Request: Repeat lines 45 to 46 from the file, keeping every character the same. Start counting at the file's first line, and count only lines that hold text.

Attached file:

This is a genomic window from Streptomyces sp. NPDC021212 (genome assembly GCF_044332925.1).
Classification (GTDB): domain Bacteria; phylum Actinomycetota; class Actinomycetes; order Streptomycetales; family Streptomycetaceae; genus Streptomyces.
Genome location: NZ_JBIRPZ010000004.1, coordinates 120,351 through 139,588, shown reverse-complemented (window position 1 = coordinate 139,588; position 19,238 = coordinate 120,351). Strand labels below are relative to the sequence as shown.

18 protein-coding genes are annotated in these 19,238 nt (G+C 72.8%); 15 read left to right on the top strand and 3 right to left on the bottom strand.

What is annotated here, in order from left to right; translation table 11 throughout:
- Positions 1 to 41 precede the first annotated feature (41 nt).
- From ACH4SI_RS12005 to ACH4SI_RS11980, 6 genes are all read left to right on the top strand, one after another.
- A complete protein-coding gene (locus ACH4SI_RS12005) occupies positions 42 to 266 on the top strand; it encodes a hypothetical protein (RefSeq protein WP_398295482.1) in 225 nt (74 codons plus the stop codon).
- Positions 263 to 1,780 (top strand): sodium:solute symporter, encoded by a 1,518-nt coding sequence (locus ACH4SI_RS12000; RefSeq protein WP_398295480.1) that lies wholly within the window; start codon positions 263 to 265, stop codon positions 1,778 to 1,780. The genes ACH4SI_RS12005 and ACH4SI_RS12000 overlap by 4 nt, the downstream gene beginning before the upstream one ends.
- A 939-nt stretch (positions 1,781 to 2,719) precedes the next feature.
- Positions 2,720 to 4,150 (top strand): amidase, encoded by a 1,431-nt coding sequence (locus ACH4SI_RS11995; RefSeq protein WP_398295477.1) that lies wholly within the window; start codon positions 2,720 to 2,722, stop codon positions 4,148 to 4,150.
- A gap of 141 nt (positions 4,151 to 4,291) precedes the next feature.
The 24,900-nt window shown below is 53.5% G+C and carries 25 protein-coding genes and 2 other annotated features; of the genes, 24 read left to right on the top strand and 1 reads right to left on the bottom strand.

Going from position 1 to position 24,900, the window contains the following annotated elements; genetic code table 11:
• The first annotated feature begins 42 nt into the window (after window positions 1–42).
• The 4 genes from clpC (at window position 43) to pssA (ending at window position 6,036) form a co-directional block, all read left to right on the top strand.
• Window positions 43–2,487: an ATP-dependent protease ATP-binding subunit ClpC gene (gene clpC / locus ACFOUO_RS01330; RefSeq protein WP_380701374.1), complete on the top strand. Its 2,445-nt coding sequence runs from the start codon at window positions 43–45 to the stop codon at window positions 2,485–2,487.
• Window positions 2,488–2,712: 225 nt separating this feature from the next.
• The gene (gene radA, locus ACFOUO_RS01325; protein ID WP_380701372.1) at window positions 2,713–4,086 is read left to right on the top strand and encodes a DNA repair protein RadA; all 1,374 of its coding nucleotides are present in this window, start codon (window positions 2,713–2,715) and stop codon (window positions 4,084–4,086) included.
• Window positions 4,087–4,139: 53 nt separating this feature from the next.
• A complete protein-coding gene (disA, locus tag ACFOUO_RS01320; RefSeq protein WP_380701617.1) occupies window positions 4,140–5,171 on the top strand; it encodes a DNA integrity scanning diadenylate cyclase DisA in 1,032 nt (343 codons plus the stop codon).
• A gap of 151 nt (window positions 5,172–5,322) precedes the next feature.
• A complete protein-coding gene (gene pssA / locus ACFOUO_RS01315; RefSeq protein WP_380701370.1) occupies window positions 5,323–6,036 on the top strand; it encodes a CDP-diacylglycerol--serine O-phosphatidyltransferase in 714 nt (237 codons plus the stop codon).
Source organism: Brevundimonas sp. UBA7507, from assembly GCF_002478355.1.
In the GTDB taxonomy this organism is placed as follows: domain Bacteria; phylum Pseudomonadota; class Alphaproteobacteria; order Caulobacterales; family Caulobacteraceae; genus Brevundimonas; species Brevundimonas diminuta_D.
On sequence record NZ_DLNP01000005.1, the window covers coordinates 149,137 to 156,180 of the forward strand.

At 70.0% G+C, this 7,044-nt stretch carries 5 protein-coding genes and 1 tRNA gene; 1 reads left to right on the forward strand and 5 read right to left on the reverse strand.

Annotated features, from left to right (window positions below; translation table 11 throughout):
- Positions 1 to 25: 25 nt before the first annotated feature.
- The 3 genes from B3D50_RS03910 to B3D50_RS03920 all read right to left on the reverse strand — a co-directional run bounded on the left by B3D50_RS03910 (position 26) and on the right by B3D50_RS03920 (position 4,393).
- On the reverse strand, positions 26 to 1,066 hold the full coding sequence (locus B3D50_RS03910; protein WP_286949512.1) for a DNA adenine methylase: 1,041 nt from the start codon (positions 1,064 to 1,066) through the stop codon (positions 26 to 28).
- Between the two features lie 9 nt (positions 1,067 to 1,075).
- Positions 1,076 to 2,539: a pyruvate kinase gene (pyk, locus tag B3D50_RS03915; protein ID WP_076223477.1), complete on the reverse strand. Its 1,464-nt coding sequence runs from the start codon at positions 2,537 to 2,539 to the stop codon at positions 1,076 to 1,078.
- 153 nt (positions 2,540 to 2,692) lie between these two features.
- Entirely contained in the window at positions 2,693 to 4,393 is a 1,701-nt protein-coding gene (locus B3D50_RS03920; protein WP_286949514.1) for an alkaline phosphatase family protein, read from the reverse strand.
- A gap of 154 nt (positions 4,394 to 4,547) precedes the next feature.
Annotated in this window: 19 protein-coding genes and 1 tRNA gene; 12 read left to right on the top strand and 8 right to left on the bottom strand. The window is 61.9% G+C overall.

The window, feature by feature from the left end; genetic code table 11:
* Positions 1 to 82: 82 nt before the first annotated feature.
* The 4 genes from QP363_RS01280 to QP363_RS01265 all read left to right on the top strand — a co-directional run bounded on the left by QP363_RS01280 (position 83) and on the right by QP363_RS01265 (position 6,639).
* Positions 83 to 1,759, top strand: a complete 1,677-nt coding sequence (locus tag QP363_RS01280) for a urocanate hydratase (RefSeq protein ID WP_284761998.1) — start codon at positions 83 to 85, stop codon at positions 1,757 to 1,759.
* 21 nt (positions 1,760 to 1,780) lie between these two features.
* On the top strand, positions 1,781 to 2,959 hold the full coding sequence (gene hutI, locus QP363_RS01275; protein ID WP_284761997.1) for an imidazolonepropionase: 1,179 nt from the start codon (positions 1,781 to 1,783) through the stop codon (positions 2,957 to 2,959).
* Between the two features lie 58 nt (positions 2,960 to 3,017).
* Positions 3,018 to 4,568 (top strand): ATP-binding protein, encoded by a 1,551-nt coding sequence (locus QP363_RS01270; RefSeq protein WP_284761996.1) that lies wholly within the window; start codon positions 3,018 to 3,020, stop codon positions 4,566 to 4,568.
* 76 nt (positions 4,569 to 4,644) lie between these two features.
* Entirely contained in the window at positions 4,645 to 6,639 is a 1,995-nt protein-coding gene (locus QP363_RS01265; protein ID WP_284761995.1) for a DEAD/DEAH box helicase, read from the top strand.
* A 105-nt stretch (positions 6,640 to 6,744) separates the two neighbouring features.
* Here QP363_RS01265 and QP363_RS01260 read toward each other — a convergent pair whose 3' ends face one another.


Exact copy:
* Positions 3,018 to 4,568 (top strand): ATP-binding protein, encoded by a 1,551-nt coding sequence (locus QP363_RS01270; RefSeq protein WP_284761996.1) that lies wholly within the window; start codon positions 3,018 to 3,020, stop codon positions 4,566 to 4,568.
* 76 nt (positions 4,569 to 4,644) lie between these two features.